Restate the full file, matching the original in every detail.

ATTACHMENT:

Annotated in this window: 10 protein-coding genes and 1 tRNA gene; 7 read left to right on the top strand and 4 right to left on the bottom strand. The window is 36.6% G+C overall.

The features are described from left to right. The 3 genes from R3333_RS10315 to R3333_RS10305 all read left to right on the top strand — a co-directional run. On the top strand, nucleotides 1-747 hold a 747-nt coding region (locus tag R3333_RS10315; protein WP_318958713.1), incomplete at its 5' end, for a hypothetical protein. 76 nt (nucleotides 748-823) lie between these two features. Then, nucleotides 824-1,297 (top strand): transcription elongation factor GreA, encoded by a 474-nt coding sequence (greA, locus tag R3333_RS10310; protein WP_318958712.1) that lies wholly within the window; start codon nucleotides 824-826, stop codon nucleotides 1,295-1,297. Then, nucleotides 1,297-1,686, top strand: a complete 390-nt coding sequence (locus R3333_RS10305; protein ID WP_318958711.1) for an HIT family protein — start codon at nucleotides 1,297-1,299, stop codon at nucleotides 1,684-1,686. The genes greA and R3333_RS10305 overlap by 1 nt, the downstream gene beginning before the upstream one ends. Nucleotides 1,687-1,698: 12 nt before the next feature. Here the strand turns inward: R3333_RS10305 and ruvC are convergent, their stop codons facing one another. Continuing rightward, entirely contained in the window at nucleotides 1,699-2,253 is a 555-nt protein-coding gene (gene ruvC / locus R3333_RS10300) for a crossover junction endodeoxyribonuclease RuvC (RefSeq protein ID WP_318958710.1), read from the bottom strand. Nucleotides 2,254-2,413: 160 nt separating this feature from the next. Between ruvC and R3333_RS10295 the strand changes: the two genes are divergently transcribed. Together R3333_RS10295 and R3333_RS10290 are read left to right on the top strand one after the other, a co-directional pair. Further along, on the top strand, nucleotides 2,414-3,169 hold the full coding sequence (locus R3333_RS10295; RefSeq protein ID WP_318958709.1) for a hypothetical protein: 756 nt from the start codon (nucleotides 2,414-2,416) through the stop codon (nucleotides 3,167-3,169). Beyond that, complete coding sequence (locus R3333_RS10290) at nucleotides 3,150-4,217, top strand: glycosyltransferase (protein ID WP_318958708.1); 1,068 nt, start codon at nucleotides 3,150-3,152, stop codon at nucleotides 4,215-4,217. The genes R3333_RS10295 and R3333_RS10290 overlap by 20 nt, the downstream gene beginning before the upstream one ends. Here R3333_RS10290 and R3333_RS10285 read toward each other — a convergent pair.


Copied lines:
Annotated in this window: 10 protein-coding genes and 1 tRNA gene; 7 read left to right on the top strand and 4 right to left on the bottom strand. The window is 36.6% G+C overall.

The features are described from left to right. The 3 genes from R3333_RS10315 to R3333_RS10305 all read left to right on the top strand — a co-directional run. On the top strand, nucleotides 1-747 hold a 747-nt coding region (locus tag R3333_RS10315; protein WP_318958713.1), incomplete at its 5' end, for a hypothetical protein. 76 nt (nucleotides 748-823) lie between these two features. Then, nucleotides 824-1,297 (top strand): transcription elongation factor GreA, encoded by a 474-nt coding sequence (greA, locus tag R3333_RS10310; protein WP_318958712.1) that lies wholly within the window; start codon nucleotides 824-826, stop codon nucleotides 1,295-1,297. Then, nucleotides 1,297-1,686, top strand: a complete 390-nt coding sequence (locus R3333_RS10305; protein ID WP_318958711.1) for an HIT family protein — start codon at nucleotides 1,297-1,299, stop codon at nucleotides 1,684-1,686. The genes greA and R3333_RS10305 overlap by 1 nt, the downstream gene beginning before the upstream one ends. Nucleotides 1,687-1,698: 12 nt before the next feature. Here the strand turns inward: R3333_RS10305 and ruvC are convergent, their stop codons facing one another. Continuing rightward, entirely contained in the window at nucleotides 1,699-2,253 is a 555-nt protein-coding gene (gene ruvC / locus R3333_RS10300) for a crossover junction endodeoxyribonuclease RuvC (RefSeq protein ID WP_318958710.1), read from the bottom strand. Nucleotides 2,254-2,413: 160 nt separating this feature from the next. Between ruvC and R3333_RS10295 the strand changes: the two genes are divergently transcribed. Together R3333_RS10295 and R3333_RS10290 are read left to right on the top strand one after the other, a co-directional pair. Further along, on the top strand, nucleotides 2,414-3,169 hold the full coding sequence (locus R3333_RS10295; RefSeq protein ID WP_318958709.1) for a hypothetical protein: 756 nt from the start codon (nucleotides 2,414-2,416) through the stop codon (nucleotides 3,167-3,169). Beyond that, complete coding sequence (locus R3333_RS10290) at nucleotides 3,150-4,217, top strand: glycosyltransferase (protein ID WP_318958708.1); 1,068 nt, start codon at nucleotides 3,150-3,152, stop codon at nucleotides 4,215-4,217. The genes R3333_RS10295 and R3333_RS10290 overlap by 20 nt, the downstream gene beginning before the upstream one ends. Here R3333_RS10290 and R3333_RS10285 read toward each other — a convergent pair.